Nancy Wilson: The Baby Grows Up

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Nancy Wilson (1937-2018)

(Photo: DownBeat Archives)

Grammy-winning jazz and r&b vocalist Nancy Wilson has died, according to a statement from her manager. Devra Hall Levy told the Associated Press that Wilson died peacefully at her home in Pioneertown, California, on Dec. 13, following a long illness. Wilson was 81.

When Nancy Wilson first came into prominence, several qualities marked her immediately, and they all spelled “passing sensation—she’ll never last.”

To begin with, she shot out of nowhere on a hit record. She was physically attractive; she had both stage presence and personal appeal; she had not a single neurosis on display. She was friendly rather than withdrawn, co-operative rather than temperamental, poised but not blasé, confident but not arrogant. In short, she was an agent’s dream, and for too long this type of singer could be found only in dreams. …

Nancy Sue Wilson was born to Lillian and Olden Wilson on Feb. 20, 1937. When 4, her parents were divorced, and Nancy and a younger brother, Michael, went to live in a big sprawling house with their grandmother. A bit wistfully, the singer remembers this early period and her first introduction to music.

“It was a wonderful old house, and I can still remember the happiness there,” she said, “and music was everywhere. Two of my aunts played the organ as well as the piano, and everybody urged me to sing.”

The first song she remembers singing was “Margie.”

“Boy, I guess I’ve always been a ham,” she said and laughed. “I didn’t need much persuasion to go into my whole little act.” She was still less than 5 years old.

Her father remarried, regrouped his family, and moved to Columbus, Ohio. His second wife, Bertha, was deeply involved in music. She played the piano and sang in her church choir.

Like many vocalists before her, Nancy was involved in a religious quartet and church choirs in her early teens. Also like many of her predecessors, the youngster was unswerving in her determination to reach the night-club and theatre stage. When a local television station sponsored a talent contest, she entered and won first place. The prize was a 13-week television show of her own called Skyline Melodies.

Almost immediately, she was in demand by local cafés and night clubs. The 15-year-old singer carried her television show, her school program, and her night-time career simultaneously.

“Nobody seemed to bother to check my identification for my age, and I just sang and stayed out of the way, and it worked out alright,” she recalled.

After graduation from West High School in 1954, Miss Wilson entered a nebulous period of inhibition, indecision and frustration. Working only sporadically as a vocalist, she held a number of clerical and routine jobs while she prepared herself mentally to make the decisive plunge into entertainment. Six months after she had enrolled in Ohio Central State College, she made the decision.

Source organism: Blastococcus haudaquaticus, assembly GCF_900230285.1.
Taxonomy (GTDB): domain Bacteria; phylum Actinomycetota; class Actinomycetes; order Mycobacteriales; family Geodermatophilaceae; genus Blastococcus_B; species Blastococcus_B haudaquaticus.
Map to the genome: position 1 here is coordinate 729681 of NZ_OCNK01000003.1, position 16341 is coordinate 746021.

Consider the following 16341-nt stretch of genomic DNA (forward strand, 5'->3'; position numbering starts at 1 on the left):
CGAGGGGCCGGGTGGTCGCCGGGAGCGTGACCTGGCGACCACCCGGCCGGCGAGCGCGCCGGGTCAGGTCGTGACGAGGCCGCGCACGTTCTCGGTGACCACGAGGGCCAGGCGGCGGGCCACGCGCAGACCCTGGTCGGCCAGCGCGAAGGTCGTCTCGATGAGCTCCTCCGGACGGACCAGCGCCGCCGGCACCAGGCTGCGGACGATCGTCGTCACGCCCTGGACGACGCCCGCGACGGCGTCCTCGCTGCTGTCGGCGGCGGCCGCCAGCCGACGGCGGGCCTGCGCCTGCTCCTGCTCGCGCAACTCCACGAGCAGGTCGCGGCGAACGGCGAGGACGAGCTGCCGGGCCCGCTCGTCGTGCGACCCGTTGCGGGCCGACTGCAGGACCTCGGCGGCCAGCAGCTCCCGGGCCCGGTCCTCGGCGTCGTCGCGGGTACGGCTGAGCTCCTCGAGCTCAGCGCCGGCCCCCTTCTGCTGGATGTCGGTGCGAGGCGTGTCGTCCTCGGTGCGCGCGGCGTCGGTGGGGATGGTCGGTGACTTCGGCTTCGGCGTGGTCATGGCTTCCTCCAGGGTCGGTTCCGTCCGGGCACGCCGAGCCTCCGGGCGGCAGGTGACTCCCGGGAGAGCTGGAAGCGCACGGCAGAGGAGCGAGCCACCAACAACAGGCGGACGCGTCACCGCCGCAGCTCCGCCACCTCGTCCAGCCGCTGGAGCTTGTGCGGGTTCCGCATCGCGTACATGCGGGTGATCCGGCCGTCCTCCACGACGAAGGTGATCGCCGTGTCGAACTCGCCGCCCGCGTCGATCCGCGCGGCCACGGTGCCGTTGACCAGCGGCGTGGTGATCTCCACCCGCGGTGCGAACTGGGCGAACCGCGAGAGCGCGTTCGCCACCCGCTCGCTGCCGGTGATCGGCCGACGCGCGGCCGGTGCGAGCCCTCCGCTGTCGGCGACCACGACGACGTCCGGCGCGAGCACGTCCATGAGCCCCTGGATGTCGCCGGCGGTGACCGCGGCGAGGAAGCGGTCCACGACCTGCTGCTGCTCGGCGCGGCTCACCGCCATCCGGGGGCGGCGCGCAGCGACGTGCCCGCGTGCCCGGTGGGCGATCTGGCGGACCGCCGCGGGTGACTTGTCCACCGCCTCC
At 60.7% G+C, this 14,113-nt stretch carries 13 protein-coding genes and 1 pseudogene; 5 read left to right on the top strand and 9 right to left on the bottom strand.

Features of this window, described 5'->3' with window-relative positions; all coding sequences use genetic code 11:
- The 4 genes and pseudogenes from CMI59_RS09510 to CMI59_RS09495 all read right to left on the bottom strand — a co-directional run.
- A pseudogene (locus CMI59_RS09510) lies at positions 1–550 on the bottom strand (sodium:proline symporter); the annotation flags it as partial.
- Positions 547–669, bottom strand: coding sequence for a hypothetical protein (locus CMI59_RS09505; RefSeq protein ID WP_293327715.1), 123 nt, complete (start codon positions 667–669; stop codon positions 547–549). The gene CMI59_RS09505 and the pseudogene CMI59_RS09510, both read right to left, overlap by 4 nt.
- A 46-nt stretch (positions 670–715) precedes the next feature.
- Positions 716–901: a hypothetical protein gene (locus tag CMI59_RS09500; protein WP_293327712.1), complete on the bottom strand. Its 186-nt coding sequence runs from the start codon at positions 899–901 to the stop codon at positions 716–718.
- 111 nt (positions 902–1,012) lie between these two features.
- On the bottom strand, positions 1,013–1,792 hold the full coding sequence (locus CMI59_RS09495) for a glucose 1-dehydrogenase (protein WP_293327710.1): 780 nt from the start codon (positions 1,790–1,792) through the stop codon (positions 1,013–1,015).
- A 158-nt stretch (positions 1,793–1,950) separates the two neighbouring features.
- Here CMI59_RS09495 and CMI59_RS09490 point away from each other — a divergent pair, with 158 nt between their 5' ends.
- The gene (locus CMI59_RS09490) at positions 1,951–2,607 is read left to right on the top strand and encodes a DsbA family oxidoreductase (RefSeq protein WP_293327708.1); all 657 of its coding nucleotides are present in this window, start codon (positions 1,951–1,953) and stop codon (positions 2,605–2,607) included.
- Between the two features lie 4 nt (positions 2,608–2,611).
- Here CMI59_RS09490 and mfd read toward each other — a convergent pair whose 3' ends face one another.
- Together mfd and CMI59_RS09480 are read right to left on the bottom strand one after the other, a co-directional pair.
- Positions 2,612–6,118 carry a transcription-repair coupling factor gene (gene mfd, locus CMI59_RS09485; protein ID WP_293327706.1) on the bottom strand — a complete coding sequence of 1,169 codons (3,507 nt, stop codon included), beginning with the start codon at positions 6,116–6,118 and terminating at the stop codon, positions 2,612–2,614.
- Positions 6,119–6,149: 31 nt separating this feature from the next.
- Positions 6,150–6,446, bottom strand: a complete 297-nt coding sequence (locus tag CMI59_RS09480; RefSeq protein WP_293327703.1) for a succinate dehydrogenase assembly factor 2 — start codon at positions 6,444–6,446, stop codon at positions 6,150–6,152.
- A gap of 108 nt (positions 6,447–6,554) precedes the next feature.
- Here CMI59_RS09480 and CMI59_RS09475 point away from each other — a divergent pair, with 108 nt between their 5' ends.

“I was just wasting my time,” she said. “Really, I knew exactly what I wanted to do, and the courses I was taking would not help me. If I was ever going to be a singer, I would just have to stop stalling around and get out there and try.”

“Out there” proved to be a job as a vocalist with Rusty Bryant’s band. For more than two years, she traveled with the group. By the end of 1958, the ambitious 21-year-old was ready to move into the next stage of her career. She went east.

New York City was coolly indifferent to the Columbus singer hoping to begin a big-time career there. In spite of touting by established jazz artists who had heard her in Columbus or crossed her path on the circuit, the only exposure she could get was sit-in spots in various clubs where friends interceded. Altoist Cannonball Adderley, then riding the crest of his first popularity, became her mentor. He literally pestered his personal manager, John Levy, into hearing and signing the fledgling vocalist.

Still, after four months of selling handbags by day and making the fruitless rounds by night, young Nancy went back to Columbus to be with her ailing stepmother.

Still resolved to become a singer, she returned to New York in June, 1959, took another day job, and began the rounds again.

“The people at New York Institute of Technology were wonderful,” Nancy said of her then employers. “They let me take long lunch hours to make auditions, and they gave me time off whenever necessary. And they were so encouraging! I stayed with them for a long time after I went to work in a night club.”

In August, 1959, the break came. Vocalist Irene Reid, performing at the Blue Morocco in the Bronx, broke a leg in the accident. Miss Wilson was was asked to substitute for the star for a few nights until something could be worked out. Because of the temporary nature of her engagement, the singer kept her day job and sang by night.

While she was working at the Blue Morocco, Levy badgered Capitol records representative Dave Cavanaugh into going into the club. Audition tapes followed immediately, and within a few weeks the newcomer was signed to a long-term recording contract with the company, and a recording session had been arranged. Reid got her job back in April of the following year, when Wilson left to promote—and spiral upward with—“Guess Who I Saw Today?”, her first Capitol release.

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